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This report is the third in a three-report series. The first, Texas-Mexico Multimodal Transportation (1993), provided a comprehensive view of current transportation infrastructure and services in Texas and Mexico across different modes. The second, Logistics Management and U.S.-Mexico Transportation Systems: A Preliminary Investigation (1994), examined the demand for transport services generated by recent regulatory changes and the North American Free Trade Agreement (NAFTA).
This new report provides a detailed investigation into the ways in which U.S. and Mexican firms are attempting to overcome the difficulties of cross-border transportation and distribution. In great part, this is occurring via partnerships, strategic alliances, and other kinds of business ventures designed to facilitate cross-border transfers of technology, capital, and expertise. Through a case study approach, the study looks at how several firms involved in cross-border transportation and distribution are using these types of cooperative ventures to expand effectively and profitably into the markets opened in Mexico by NAFTA.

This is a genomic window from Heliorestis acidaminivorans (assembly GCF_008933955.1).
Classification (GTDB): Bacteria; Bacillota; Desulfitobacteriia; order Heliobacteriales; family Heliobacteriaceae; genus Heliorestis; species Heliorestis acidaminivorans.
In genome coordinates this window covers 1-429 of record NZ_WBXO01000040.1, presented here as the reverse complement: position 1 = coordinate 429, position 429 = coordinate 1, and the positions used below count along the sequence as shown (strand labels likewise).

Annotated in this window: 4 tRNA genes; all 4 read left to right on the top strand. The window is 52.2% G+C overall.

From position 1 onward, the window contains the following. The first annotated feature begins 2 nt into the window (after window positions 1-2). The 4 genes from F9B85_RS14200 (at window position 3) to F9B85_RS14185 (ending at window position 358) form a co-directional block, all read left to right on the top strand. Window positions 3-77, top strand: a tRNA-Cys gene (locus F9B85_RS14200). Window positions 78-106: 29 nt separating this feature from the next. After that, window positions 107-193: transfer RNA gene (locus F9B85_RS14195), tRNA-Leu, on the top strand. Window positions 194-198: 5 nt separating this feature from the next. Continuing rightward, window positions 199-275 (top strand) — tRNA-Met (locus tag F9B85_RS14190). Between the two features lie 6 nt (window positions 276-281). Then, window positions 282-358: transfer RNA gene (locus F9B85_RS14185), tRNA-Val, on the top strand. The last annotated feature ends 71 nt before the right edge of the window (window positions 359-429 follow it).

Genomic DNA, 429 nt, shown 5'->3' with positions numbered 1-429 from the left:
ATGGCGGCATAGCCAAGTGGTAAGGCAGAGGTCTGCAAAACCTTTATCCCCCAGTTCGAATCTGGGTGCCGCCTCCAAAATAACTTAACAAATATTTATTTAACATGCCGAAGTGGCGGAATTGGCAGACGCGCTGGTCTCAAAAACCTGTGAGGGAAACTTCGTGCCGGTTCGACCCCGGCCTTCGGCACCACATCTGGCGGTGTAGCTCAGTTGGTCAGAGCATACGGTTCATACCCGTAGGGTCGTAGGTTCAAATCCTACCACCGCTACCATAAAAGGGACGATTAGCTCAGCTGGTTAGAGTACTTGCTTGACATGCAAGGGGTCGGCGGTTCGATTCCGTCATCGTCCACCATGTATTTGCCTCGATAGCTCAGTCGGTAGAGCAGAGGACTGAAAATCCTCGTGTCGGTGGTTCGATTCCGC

The report includes chapters describing U.S.-Mexico bilateral trade and transportation, the evolution of logistics practices and intermodal partnerships in the U.S. and Mexico, and current examples of joint ventures and partnerships between U.S. and Mexican transportation firms to facilitate cross-border trade, encourage intermodalism, and increase the use of logistics management techniques and related technologies. It also provides a detailed look at the technologies currently being used and at the various methods professionals can use, both in the private and public sectors, to forecast how traffic and trade will be distributed among the various modes of transportation.
We are working to digitize all of our archived publications and are no longer offering hard copy publications for sale. Digital and hard copies of our publications can be found at The University of Texas at Austin Library site.